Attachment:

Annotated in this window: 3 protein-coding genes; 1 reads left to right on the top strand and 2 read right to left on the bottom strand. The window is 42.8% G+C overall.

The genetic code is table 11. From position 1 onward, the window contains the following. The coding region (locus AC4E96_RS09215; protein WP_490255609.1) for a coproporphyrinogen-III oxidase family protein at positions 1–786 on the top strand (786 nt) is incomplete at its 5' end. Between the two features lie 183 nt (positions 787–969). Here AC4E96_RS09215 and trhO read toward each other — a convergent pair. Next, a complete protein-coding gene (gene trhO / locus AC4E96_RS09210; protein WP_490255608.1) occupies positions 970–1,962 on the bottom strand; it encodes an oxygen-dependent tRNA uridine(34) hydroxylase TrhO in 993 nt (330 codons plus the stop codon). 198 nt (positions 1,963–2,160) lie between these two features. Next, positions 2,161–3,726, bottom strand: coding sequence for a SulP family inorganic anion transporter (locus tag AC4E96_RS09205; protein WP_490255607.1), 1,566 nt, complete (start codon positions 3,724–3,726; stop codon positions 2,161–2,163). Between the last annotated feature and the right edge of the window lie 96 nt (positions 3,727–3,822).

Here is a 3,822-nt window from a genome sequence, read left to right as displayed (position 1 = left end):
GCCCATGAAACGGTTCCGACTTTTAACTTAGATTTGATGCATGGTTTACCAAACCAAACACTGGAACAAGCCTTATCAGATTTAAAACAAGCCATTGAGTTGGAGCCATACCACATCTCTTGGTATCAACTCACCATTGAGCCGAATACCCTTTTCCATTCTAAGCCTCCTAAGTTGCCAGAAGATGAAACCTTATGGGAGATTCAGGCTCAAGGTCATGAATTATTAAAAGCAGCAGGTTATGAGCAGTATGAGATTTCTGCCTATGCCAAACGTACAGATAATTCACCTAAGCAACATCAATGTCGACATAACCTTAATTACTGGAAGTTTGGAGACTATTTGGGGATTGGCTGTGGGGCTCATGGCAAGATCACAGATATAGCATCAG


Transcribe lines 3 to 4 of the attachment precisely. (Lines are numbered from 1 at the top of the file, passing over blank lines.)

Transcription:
Here is a 3,822-nt window from a genome sequence, read left to right as displayed (position 1 = left end):
GCCCATGAAACGGTTCCGACTTTTAACTTAGATTTGATGCATGGTTTACCAAACCAAACACTGGAACAAGCCTTATCAGATTTAAAACAAGCCATTGAGTTGGAGCCATACCACATCTCTTGGTATCAACTCACCATTGAGCCGAATACCCTTTTCCATTCTAAGCCTCCTAAGTTGCCAGAAGATGAAACCTTATGGGAGATTCAGGCTCAAGGTCATGAATTATTAAAAGCAGCAGGTTATGAGCAGTATGAGATTTCTGCCTATGCCAAACGTACAGATAATTCACCTAAGCAACATCAATGTCGACATAACCTTAATTACTGGAAGTTTGGAGACTATTTGGGGATTGGCTGTGGGGCTCATGGCAAGATCACAGATATAGCATCAG